O’Byrne,I. W., Zawilinski, L., J. McVerry, G., Leu,D. J., Mokhtari, K., Kymes, A., & Edwards, P. ( 2008). Assessing the new literacies of online reading comprehension: An Informative interview with W. Ian O’Byrne, Lisa Zawilinski, J. Greg McVerry, and Donald J. Leu at the University of Connecticut. The Reading Teacher, 62, (4), pp. 354-357.

Schugar, H., Smith, C., & Schugar, J. (2013). Teaching with interactive picture e-books in grades k-6. The Reading Teacher, 66(8). pp. 615-624.

Classroom Applications – Teaching Digital Non-Fiction Reading Strategies

To fully prepare students for reading digital text, teachers need to incorporate…new literacy skills into the reading curriculum and support online reading comprehension during content-area lessons. (Coiro, 2005. p. 30)

In my previous posts I demonstrated how the changing landscape of literacy, influenced by the Internet and ICTs, necessitates explicit teaching of online/digital non-fiction reading comprehension. A very important consideration within the field of new literacies is how the dynamic features of technology affect the reading performance of our students. As Schugar, Smith and Schugar state, “Although it is tempting to think of today’s students as digital natives who are comfortable using tablets (or other mobile devices, like an iPhone), teachers cannot assume that students’ prior experiences with these devices have prepared them for the unique demands required of the reader” (2013, p. 618). Digital text features such as hyperlinks, pose challenges even for proficient offline readers (Coiro, 2011. p.353). Therefore, we must equip our students with skills and strategies to evaluate website, navigate multimodal features and collaborate to make meaning. In this post I’m going to share modeling strategies, lesson plans and online resources to support classroom instruction.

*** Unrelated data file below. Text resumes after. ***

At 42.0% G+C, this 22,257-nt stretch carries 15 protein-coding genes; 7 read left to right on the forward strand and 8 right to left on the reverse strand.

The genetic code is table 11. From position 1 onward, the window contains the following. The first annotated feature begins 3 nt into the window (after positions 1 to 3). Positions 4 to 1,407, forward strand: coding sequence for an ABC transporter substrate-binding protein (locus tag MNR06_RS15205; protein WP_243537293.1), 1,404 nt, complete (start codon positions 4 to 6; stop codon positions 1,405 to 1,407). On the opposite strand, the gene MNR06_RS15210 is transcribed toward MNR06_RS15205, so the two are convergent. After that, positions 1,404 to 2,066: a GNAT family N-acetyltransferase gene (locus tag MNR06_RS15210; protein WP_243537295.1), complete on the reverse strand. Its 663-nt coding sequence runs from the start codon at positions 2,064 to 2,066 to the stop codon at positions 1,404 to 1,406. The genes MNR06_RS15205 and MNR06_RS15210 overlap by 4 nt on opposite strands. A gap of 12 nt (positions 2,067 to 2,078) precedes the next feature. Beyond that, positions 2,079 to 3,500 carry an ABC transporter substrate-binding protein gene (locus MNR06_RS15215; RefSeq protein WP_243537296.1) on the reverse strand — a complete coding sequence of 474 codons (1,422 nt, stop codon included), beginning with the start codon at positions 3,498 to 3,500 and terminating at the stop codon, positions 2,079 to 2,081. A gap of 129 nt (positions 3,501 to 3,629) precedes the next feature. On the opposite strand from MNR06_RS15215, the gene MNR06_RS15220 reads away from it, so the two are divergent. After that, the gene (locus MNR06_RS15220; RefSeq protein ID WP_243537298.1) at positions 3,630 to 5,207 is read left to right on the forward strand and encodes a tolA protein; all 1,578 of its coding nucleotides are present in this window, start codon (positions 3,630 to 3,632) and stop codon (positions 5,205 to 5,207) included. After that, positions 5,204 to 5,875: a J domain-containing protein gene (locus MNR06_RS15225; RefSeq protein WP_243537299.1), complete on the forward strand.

One of the biggest tasks students face when reading for information online is effectively evaluating websites for readability (at their level), accuracy, and purpose. I think we can relate, as teachers, to the inundation of Wikipedia sourcing, the pasting of vocabulary and concepts beyond their understanding and mediocre search queries performed by students. In her Edutopia blog post, Teaching Adolescents How to Evaluate the Quality of Online Information, Julie Coiro shares essential teachings & strategies to explicitly teach for online evaluation:

  • critical evaluation dimensions (such as relevancy, accuracy, bias and reliability)
  • modeling and practice
  • prompting
  • considerations for healthy skepticism

Furthermore, in her article Making Sense of Online Text (2005), Coiro uses the Think and Check strategy to encourage students to check for validity.

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 As she states, “The Think and Check activity…holds students accountable for considering each question carefully and then checking the validity of the information by recording evidence to support their answers – before they incorporate sources of factual information into a research project” (pp.33-34).

Multimodality presents additional challenges for online reading comprehension. While  providing alternate modes of information, hyperlinks, graphics, audio and visual clips can also distract and disorient students. Furthermore, they can potentially affect a students’ textual reading skills as they “might channel students’ attention away from the actual reading of the text, and students might be tempted to ‘read’ through the pictures and interactions rather than looking at the text itself” (Schugar, Smith & Schugar, p. 620).